The Cult of Leo by Kaye Freemartin

The Cult of Leo

From the "The Zodiac Mysteries" series, volume 4
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Continuation of Freemartin’s (The Currents of Scorpio: The Zodiac Mysteries Book 3, 2014) Zodiac Mystery series featuring the Cuspians, women reviled for having been born on the cusp of two zodiac signs.

After fleeing the pampered, glamorous world of her two adoptive fathers, former perfume designer Nina Solaris is trying to build a new, meaningful life for herself in Fiamma on an Earth-like planet called Astrogea. Zeven, one of her fathers, had discovered Nina and her unusual gift for detecting and identifying odors, then put her to work creating scents; but after seeing the accomplishments of her Cuspian friends, Nina believes hers are empty. Alienated and isolated due to her Cuspian status—in her case, having been born on the cusp between Leo and Virgo (as good a reason as any to discriminate in dystopian 2045 Astrogea)—Nina is attempting to initiate chemical warfare by developing and distributing pheromone tabs which will alter the behaviors—and, seemingly, the astrological signs—of those who consume them: “Nina smiled and wondered how the brash and haughty Aries would feel when strangers started thinking of her as a water sign, when her friends and family looked at her in confusion, ill at ease.” On the brink of the new year, however, additional threats are developing against Fiamma as charismatic Winn Noble’s Cult of Leo infiltrates the fabric of the city. Nina enlists the help of her five Cuspian friends—Vivian, Margo, Jade, Iris, and Brooke—each with her own talents and shortcomings. Even (especially) among her dearest friends, Nina’s old feelings of inadequacy rise to the surface, making her vulnerable to Winn’s charisma. At the same time, she realizes she can’t trust her new ally, Cedric, nor her old and new lovers (Lionel Savage and Luc Windham, respectively). Adding to the expanding conflict is the unpredictable behavior of Cuspians as well as Paragons—astrological purists, who have political sway—resulting from intentional or unintentional consumption of the pheromone tabs Nina herself created. Rather than making a positive contribution to her society’s plight, Nina suspects she is contributing to its downfall. A dizzying number of characters and subplots makes this otherwise straightforward dystopian novel confusing, although probably less so for devotees of the entire series. While Nina and her friends attempt to foil Winn’s ambitions, they leave an intriguing number of unresolved issues to guarantee the perpetuation of the series.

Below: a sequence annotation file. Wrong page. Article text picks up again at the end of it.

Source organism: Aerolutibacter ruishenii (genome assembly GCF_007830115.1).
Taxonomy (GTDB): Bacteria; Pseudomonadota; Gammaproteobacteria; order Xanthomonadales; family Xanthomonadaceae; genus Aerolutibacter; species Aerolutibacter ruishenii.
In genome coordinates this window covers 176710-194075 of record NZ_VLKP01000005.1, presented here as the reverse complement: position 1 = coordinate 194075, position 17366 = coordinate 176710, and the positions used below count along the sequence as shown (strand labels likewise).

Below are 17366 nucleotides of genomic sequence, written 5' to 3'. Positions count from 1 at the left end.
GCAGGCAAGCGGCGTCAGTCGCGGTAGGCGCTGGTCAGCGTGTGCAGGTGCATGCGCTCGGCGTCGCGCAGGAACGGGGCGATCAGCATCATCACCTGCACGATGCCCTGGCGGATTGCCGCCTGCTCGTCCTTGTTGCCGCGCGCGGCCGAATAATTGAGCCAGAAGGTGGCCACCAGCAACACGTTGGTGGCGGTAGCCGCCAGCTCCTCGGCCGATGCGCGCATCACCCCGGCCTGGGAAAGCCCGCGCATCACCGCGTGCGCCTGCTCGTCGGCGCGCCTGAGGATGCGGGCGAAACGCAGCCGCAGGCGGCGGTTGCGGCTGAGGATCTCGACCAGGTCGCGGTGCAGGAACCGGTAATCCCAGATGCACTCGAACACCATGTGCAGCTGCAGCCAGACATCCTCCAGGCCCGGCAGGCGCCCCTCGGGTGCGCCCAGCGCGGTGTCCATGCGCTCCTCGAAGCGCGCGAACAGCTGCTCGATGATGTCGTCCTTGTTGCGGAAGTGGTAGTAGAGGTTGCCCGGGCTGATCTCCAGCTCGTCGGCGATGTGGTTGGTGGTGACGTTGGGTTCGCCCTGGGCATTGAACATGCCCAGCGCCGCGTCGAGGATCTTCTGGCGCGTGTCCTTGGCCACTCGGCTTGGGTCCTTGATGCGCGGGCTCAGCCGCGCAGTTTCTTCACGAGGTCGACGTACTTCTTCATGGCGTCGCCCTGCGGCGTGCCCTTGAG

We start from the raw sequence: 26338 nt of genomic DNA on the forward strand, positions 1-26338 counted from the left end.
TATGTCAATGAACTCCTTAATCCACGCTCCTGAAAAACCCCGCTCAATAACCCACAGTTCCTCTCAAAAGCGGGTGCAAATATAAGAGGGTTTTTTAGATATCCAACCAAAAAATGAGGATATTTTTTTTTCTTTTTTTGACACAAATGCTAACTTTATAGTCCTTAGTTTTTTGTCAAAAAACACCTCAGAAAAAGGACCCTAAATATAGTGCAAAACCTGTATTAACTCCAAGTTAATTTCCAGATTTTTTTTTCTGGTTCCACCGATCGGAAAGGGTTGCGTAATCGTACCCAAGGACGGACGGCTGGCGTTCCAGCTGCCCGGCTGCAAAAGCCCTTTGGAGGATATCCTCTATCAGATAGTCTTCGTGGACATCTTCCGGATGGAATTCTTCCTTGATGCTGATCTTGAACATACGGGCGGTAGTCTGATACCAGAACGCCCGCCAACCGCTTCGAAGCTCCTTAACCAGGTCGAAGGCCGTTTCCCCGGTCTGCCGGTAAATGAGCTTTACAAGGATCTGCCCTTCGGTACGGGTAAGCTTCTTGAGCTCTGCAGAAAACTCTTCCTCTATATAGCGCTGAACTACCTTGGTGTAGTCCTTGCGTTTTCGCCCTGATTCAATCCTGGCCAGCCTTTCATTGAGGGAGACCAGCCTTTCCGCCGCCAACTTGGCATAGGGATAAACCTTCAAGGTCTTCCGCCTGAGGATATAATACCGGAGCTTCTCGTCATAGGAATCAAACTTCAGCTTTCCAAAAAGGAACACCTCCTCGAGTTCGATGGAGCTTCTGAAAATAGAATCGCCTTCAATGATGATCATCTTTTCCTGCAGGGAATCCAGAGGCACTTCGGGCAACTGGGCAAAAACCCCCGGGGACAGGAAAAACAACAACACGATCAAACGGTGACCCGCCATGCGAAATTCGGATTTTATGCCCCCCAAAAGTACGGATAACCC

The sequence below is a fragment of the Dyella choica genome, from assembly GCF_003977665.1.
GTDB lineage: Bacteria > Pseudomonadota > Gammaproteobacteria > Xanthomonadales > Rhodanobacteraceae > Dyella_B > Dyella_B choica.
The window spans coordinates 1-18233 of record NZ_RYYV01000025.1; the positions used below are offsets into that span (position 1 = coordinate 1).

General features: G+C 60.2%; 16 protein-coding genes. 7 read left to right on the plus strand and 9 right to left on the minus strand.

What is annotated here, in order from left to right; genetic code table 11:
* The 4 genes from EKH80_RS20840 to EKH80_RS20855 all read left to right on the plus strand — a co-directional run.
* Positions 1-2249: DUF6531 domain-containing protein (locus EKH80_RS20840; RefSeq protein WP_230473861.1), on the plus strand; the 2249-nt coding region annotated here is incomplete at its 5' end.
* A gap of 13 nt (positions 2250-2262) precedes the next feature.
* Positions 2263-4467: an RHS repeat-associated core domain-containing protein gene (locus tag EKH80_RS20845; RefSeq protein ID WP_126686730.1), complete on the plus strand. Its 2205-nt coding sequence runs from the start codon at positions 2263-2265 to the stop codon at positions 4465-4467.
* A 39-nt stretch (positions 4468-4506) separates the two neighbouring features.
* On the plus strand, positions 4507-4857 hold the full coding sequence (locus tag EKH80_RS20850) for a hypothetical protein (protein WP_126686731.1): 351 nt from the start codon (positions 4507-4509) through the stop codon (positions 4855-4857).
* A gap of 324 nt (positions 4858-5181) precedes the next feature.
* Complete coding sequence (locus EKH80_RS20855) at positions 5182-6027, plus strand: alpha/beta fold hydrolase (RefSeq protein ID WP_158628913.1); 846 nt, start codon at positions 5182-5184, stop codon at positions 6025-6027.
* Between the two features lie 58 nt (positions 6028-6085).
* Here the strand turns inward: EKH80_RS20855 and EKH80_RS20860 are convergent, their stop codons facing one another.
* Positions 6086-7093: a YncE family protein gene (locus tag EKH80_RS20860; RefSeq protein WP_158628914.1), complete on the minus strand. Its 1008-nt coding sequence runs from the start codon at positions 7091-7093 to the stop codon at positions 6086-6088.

A fresh addition to an enjoyable series.

Publisher: Manuscript
Program: Kirkus Indie
Review Posted Online:


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